Plato is the most respectable of ancient philosophers. Did I say respectable? I should have said respected … I have already had the opportunity to criticize his myth of the cave, which in my opinion is misunderstood.
The logos and the heaven of intelligibles, other misunderstandings of the old Greek sage. Everything happens as if Plato had received a very old education, very technical, to which he would not have got everything. Without context, no doubt. Plato and the Tarot? Filiation dared, but why not? Yes, all right, this title feels the provoc … Once is not custom.It is! I do love provocation. All the time. It wakes up. Besides, the idea is not mine. I’m jealous, so much I could have had it. I love to spoof the dear old master who made me sweat when I used my jeans on the university benches. But here it is written by another and discovered by a third, my dear Nef, many thanks to her.
The chariot of the soul
Perfectly documented, beautiful presentation, a website explains why and how the thought of the Greek philosopher is found as such in the cards of a bistro game invented and drawn nineteen centuries later. I will not repeat his arguments, read it instead. I will content myself with taking one of the examples he gives, the arcane VII THE CHARIOT. This author uses the Tarot of Nicolas Conver — not the images that were restored by Marteau and published by Grimaud, rather the genuine ones as restored by Flornoy. This is the most common initiatory tarot, although, for my part, I much prefer the version of Jean Dodal. But with the major arcana of Dodal, the parallel with Plato would have been less convincing …
As an appetizer, here are some parallels that this author has found. Fascinating and disturbing. “No less than twelve assets of the tarot of Marseilles seem to allude to writings of Plato. […] In the Phaedrus, Plato had compared the idea of the soul to a chariot towed by two horses and directed by a driver. in the human soul, he added, one of the animals is prone to pull up, the other down, which makes it very difficult for the driver (source).” Yeah … Except that on the arcane VII, a horse pulls on the right, the other on the left. Nevertheless, it deserves to be lingered.
This tiny detail excepted, we get a perfect description of the arcana VII THE CHARIOT… in the version of Nicolas Conver: “The map of the Chariot contains all the constitutive elements of the chariot of the soul of Plato: the vehicle, the driver and the two antagonistic horses, as if the designer of this image had sought to transpose in the map the description of the philosopher of Athens (source).”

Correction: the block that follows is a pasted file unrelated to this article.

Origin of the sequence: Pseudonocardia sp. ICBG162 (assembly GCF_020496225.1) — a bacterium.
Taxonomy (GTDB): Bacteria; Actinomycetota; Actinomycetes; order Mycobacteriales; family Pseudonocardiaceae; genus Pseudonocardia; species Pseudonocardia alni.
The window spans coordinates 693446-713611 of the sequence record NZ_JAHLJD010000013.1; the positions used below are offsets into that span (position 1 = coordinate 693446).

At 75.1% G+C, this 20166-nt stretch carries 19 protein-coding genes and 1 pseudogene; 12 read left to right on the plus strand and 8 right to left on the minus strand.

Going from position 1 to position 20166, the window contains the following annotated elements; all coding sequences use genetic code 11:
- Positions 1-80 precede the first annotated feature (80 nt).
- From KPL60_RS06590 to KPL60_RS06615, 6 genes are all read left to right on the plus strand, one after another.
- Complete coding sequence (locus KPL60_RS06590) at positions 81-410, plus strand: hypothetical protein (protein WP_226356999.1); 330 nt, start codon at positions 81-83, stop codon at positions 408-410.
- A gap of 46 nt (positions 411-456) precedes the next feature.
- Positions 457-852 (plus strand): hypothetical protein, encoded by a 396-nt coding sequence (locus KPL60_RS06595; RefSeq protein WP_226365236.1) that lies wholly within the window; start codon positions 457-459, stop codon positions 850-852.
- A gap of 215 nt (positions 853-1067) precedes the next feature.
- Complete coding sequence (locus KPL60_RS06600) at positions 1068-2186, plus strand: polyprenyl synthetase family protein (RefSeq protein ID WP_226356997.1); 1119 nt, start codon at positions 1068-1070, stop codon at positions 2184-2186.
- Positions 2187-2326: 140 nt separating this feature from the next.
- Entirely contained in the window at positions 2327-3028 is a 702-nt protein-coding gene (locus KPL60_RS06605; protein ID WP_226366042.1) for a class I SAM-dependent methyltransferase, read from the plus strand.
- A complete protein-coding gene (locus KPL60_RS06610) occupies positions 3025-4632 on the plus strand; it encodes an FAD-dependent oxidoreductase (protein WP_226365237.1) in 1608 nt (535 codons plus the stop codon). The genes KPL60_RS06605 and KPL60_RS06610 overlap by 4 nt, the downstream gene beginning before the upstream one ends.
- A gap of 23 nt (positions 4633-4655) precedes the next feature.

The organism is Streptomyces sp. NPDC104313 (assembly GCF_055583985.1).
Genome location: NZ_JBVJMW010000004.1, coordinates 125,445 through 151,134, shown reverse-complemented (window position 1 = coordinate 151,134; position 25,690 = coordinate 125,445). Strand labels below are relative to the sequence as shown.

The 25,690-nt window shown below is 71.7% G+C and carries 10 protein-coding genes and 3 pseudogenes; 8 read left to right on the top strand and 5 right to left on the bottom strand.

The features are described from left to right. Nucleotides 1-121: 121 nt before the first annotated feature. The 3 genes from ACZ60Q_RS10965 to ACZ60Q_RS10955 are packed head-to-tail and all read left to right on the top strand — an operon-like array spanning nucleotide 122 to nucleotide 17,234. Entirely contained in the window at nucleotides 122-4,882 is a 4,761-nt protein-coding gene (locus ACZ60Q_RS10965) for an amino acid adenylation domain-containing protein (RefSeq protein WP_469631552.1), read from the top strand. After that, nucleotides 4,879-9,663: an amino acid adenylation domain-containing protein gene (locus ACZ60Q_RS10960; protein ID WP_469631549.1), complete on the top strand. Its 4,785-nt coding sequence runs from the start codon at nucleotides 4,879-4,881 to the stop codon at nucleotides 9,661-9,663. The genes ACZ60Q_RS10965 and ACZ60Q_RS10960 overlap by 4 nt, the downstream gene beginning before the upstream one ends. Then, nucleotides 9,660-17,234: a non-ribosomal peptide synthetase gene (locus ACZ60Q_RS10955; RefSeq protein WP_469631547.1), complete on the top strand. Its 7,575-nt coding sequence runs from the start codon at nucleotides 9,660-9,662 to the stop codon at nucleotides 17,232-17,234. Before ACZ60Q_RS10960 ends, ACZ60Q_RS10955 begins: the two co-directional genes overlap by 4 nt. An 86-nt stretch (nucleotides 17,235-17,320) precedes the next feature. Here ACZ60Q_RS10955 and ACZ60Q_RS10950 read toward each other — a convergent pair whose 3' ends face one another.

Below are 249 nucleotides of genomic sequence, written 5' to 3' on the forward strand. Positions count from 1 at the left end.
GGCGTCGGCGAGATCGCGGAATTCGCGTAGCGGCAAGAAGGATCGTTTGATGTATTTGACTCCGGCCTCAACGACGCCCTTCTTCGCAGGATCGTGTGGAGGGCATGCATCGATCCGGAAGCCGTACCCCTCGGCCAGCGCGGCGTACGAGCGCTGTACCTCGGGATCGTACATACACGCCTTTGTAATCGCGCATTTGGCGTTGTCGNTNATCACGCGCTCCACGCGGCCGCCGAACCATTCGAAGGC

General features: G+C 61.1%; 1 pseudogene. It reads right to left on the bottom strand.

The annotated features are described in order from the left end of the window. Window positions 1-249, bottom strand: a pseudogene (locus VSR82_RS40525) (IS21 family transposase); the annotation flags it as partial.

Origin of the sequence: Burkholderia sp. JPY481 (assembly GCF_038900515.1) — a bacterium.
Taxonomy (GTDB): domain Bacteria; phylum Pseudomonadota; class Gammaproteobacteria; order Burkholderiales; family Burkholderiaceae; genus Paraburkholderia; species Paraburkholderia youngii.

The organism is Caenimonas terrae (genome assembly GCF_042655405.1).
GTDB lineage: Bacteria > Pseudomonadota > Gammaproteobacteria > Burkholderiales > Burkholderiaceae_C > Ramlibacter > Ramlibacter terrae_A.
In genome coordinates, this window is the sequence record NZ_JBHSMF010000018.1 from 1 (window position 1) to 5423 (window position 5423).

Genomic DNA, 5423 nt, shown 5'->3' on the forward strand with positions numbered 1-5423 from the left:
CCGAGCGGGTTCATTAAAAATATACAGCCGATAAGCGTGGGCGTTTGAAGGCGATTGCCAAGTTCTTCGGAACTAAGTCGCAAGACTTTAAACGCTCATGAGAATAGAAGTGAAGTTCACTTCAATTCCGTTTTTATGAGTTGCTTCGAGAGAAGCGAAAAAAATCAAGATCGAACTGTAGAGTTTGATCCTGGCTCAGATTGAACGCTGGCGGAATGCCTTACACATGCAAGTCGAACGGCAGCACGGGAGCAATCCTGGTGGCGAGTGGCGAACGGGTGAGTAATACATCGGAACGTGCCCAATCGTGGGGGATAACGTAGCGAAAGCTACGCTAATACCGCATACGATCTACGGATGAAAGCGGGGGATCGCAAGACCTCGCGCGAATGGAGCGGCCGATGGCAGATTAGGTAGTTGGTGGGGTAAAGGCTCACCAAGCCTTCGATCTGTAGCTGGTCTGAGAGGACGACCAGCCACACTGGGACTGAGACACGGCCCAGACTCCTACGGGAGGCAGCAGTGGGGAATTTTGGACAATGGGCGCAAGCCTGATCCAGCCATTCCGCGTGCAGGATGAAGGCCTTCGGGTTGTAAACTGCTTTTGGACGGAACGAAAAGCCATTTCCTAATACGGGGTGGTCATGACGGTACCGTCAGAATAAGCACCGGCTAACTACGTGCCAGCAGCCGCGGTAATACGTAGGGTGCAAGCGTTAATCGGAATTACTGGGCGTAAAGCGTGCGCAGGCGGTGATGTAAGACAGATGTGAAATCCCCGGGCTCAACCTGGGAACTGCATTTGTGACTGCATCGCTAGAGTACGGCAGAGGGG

And when the same site details what the arcane gives to see, we only know how to admire the most, the style and the vocabulary, or the finesse of the observation: “Of the two horses, one is good, but the other is not […] The one who is in better condition, who is of decent proportions and well decoupled, who has the high neck, a chamfer of a slight curve, clear of dress and the eyes black, […] let himself be led without the coachman strikes him, only by the encouragement of him and his voice.The other, conversely, is badly turned, massive, strong, we do not know how: the neckline heavy, with a short neck, a camard mask, a dark robe and clear eyes, not badly injected with blood, a companion of excess and boasting, a fleece in the ears, dull, barely docile to whip and spikes (source).”
I like the style, I like the subject, I like the expression. Now do you think the analogy could have been just as good with any cart picture? No way, and that’s the weakness of this comparison. If one takes as a model the tarot of Jean Dodal, more recent than the Conver, or the tarot of the Visconti, older, the analogy with the text of Plato becomes more difficult, even impossible.
On the other hand, Nef noted that the cardinal virtues identified by Plato in the Republic are also present in the Tarot: Hermit caution, Temperance, Strength (soul) and Justice. Is it still a coincidence, which as everyone knows does not exist? The master cartiers were educated for the most part they knew Plato, nothing prevents that they wanted to pay tribute to the great philosopher. But I do not forget that in the 18th century, when these tarots were drawn, the ancient philosopher in fashion was the great rival of Plato, Aristotle. So must we see in the Platonic allusions a conservative way of protesting against the far-fetched ideas of the newcomer, Aristotle? The quarrel has shared the escholiers and scholars for decades, it would be no surprise that it has emulated even to the masters. On this account, it would be necessary to see if a wink to Aristotle did not enameled other tarots, I think of my favorite, that of Jean Dodal, which I will speak to you very soon. To be continued.